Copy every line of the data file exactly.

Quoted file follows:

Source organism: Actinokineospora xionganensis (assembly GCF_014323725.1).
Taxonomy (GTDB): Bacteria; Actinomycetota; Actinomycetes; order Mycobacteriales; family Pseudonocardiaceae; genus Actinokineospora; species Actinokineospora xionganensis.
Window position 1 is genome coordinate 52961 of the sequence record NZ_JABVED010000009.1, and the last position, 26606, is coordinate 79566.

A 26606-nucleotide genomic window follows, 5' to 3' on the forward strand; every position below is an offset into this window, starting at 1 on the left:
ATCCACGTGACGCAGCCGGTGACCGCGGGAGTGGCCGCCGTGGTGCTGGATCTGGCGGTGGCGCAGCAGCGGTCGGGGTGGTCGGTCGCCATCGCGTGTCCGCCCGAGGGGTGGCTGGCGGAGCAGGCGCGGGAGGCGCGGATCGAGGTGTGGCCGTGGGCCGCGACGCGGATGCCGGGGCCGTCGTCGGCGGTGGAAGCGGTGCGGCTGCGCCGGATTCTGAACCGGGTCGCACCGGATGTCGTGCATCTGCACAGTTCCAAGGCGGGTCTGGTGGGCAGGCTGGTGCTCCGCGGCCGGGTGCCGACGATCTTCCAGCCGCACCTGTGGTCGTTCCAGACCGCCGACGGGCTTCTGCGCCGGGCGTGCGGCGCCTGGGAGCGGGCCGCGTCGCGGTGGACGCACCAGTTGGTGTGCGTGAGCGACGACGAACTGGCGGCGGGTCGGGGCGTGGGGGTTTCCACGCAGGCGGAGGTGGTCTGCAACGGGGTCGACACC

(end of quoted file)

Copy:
Source organism: Actinokineospora xionganensis (assembly GCF_014323725.1).
Taxonomy (GTDB): Bacteria; Actinomycetota; Actinomycetes; order Mycobacteriales; family Pseudonocardiaceae; genus Actinokineospora; species Actinokineospora xionganensis.
Window position 1 is genome coordinate 52961 of the sequence record NZ_JABVED010000009.1, and the last position, 26606, is coordinate 79566.

A 26606-nucleotide genomic window follows, 5' to 3' on the forward strand; every position below is an offset into this window, starting at 1 on the left:
ATCCACGTGACGCAGCCGGTGACCGCGGGAGTGGCCGCCGTGGTGCTGGATCTGGCGGTGGCGCAGCAGCGGTCGGGGTGGTCGGTCGCCATCGCGTGTCCGCCCGAGGGGTGGCTGGCGGAGCAGGCGCGGGAGGCGCGGATCGAGGTGTGGCCGTGGGCCGCGACGCGGATGCCGGGGCCGTCGTCGGCGGTGGAAGCGGTGCGGCTGCGCCGGATTCTGAACCGGGTCGCACCGGATGTCGTGCATCTGCACAGTTCCAAGGCGGGTCTGGTGGGCAGGCTGGTGCTCCGCGGCCGGGTGCCGACGATCTTCCAGCCGCACCTGTGGTCGTTCCAGACCGCCGACGGGCTTCTGCGCCGGGCGTGCGGCGCCTGGGAGCGGGCCGCGTCGCGGTGGACGCACCAGTTGGTGTGCGTGAGCGACGACGAACTGGCGGCGGGTCGGGGCGTGGGGGTTTCCACGCAGGCGGAGGTGGTCTGCAACGGGGTCGACACC